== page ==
Comment & Analysis
Jan 14, 2019

A Few More Entrances on Pearse St Won’t Rid Trinity of its Walled-Off Image

College has a lot more to do if it wants to draw more ordinary Dubliners onto the campus.

By The Editorial Board

Trinity has long aspired to break free from the notion that it’s an intimidating, inaccessible institution. That its campus is quite literally walled off from the hustle and bustle of the city undoubtedly contributes to this image.

Though the upsurge in tourism of the past few years has brought hordes of new visitors through Front Gate, many Dubliners have never even stepped foot in the College.

This week, the Irish Times, in a piece that took stock of all the soon-to-be-completed construction projects on campus, suggested that the developments would open the College up and help “forge closer links” with Dublin and its residents.


It’s true that Trinity will undergo a dramatic renovation over the next few years, particularly on the east end of the campus. But to say that an extra two entrances on the Pearse St side of campus will completely transform how the College relates to the city around it is entirely unrealistic.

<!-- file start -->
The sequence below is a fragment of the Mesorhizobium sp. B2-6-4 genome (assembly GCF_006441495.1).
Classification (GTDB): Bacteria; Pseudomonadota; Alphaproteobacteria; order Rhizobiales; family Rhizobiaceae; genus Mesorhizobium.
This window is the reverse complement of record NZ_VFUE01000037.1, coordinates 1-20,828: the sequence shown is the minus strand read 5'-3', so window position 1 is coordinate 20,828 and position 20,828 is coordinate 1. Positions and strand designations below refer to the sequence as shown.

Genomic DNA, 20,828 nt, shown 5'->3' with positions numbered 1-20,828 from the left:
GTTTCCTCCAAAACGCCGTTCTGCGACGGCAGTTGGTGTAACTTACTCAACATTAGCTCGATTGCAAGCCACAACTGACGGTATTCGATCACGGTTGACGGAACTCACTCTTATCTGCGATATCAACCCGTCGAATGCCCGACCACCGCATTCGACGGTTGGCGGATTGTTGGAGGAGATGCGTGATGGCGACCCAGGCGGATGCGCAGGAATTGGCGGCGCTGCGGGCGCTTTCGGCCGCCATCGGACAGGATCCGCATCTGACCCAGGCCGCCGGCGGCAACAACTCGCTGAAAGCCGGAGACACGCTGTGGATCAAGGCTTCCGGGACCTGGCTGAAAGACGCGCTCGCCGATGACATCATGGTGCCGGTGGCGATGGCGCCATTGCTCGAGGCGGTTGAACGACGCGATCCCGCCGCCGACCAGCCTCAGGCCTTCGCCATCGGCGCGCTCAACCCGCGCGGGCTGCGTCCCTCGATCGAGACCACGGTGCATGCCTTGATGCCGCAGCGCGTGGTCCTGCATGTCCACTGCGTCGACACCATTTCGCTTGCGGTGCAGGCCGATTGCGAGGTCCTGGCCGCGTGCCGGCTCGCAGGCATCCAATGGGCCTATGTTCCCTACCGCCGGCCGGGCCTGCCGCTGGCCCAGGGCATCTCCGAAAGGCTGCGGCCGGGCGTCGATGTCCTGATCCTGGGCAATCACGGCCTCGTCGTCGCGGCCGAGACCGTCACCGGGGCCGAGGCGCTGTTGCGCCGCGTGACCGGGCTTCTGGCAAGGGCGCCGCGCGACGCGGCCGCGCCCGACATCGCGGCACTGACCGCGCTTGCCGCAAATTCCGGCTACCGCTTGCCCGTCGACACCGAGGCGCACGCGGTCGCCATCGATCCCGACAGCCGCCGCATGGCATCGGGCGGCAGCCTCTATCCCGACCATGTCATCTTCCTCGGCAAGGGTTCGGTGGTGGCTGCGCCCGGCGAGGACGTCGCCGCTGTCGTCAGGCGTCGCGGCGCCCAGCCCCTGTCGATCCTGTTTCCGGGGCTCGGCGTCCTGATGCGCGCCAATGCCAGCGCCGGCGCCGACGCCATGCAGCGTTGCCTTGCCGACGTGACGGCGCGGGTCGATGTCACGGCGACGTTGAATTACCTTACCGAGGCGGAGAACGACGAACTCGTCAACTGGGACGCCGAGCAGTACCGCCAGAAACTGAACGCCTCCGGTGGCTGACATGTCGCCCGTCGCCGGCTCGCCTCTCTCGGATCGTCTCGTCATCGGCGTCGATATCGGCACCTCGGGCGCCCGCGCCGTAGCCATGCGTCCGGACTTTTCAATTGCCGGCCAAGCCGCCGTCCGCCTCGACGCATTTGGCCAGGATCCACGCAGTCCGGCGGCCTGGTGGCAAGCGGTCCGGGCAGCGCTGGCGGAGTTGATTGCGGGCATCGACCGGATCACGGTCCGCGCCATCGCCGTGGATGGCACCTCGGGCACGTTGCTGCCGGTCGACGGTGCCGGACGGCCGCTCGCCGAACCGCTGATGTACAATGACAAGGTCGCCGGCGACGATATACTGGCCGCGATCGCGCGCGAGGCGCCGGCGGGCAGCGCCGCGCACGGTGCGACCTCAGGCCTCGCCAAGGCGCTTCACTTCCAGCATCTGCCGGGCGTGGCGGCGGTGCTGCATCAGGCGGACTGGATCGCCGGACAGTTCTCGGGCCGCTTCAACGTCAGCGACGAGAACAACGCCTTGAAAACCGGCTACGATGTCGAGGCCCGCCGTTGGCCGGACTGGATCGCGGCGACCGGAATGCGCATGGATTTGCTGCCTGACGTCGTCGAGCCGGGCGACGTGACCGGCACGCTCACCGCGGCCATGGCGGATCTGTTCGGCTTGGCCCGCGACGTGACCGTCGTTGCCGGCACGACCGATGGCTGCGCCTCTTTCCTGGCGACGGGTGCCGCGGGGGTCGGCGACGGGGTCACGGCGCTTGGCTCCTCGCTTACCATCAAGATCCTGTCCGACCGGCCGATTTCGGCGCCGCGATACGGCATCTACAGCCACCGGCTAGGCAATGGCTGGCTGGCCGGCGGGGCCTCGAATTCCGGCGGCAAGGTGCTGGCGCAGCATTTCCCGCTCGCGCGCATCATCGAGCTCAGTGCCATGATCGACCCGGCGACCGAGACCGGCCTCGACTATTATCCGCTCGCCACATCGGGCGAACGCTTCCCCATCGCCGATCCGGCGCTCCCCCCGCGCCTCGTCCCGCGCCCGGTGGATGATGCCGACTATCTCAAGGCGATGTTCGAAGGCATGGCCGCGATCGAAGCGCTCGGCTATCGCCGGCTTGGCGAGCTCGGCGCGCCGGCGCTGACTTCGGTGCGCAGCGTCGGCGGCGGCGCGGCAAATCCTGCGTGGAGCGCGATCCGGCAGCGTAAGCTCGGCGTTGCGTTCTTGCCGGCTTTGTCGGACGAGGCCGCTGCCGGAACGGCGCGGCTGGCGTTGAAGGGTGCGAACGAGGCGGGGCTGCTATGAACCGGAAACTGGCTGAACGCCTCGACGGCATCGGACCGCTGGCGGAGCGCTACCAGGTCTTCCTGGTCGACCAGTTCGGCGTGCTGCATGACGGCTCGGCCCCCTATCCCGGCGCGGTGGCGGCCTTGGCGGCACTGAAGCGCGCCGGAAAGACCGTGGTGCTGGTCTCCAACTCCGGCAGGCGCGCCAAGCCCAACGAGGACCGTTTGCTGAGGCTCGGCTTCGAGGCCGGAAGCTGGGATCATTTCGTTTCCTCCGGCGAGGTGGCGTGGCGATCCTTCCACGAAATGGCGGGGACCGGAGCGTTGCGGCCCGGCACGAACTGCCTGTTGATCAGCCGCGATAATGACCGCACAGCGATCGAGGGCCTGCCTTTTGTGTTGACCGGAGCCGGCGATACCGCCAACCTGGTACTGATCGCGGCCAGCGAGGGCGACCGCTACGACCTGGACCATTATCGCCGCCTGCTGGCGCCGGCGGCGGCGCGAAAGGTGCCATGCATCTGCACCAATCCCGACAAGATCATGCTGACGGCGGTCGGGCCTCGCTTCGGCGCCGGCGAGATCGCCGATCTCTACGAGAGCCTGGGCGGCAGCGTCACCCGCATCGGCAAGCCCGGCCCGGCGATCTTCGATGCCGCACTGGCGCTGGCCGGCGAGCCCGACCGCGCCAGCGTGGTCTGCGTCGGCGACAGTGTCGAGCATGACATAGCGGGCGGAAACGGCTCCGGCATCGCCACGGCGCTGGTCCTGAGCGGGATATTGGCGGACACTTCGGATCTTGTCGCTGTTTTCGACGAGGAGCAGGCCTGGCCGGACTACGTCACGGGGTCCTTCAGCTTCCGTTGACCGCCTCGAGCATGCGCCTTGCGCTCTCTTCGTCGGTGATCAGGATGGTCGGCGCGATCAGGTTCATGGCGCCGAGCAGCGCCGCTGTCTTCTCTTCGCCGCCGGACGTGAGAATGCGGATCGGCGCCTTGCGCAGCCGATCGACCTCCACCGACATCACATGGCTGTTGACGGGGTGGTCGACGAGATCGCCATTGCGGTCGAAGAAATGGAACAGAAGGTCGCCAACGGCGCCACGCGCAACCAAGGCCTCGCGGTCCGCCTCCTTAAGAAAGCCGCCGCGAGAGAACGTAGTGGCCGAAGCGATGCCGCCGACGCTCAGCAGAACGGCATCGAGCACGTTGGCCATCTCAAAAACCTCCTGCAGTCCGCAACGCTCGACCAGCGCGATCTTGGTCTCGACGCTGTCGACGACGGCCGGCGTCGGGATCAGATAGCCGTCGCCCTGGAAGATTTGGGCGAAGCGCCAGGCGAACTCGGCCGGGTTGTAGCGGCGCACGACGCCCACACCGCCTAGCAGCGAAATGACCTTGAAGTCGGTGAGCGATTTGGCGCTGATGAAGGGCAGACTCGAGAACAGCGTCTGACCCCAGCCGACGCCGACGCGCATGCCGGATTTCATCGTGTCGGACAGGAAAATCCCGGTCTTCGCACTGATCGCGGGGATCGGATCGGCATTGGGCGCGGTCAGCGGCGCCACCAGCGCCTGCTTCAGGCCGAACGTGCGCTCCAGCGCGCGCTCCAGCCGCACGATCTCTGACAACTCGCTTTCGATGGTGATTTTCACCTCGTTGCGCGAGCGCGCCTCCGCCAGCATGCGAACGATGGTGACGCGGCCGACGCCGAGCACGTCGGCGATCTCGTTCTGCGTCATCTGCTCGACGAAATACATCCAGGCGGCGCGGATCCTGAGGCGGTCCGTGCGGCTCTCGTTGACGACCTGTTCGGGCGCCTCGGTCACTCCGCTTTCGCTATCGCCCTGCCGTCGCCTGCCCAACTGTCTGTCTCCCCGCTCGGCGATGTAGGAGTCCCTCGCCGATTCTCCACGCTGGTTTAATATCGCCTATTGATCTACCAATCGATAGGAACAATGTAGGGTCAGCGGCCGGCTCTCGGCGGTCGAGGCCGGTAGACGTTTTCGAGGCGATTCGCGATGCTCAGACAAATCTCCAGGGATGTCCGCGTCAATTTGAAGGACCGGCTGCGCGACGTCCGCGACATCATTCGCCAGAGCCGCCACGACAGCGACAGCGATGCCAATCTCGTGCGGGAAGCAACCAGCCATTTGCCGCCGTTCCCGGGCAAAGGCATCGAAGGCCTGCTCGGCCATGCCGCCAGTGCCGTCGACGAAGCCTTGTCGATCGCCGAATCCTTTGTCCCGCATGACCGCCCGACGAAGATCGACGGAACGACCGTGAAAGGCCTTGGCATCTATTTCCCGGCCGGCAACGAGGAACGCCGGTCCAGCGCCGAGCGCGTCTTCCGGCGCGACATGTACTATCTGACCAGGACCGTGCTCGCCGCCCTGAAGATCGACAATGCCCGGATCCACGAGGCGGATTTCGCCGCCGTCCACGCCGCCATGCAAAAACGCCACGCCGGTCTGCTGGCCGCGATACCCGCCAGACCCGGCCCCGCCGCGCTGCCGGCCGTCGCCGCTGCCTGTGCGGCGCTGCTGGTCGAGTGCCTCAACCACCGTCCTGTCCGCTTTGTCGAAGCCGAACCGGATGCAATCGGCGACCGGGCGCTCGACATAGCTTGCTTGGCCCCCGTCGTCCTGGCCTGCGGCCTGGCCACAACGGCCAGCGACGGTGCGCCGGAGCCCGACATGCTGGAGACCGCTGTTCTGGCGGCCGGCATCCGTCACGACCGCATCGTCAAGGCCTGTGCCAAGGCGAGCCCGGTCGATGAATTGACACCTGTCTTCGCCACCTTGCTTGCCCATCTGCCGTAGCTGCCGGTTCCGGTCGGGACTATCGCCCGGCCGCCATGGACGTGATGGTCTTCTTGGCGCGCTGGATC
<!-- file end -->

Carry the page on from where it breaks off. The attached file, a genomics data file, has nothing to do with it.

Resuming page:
As Senator Lynn Ruane, promoting her autobiography People Like Me, recently said: “The walls are not the problem. It’s the culture. It’s the feeling that we’ll be kept out, the feeling that we’ll be thrown out, the feeling that we won’t belong there.”

Of course, the construction of the buildings and the two new entrances are very welcome and will surely come as a boost to the formerly derelict Pearse St. Further, the Business School has consistently emphasised its outside links with industry, particularly tech companies in Grand Canal Dock. But the College has a lot more to do if it wants to become more outward-facing and draw more ordinary Dubliners onto the campus.

It’s an effective PR strategy to create the impression that Trinity is transitioning to an open-to-all, 21st century campus. But the reality is that these new projects are likely to have little impact on its impression as an unwelcoming place.

If College wants to reinvent itself as a space open for anyone to visit, more effort will have to go into tearing down the barriers – metaphorical and otherwise – that prevent many Irish people from engaging with what it has to offer.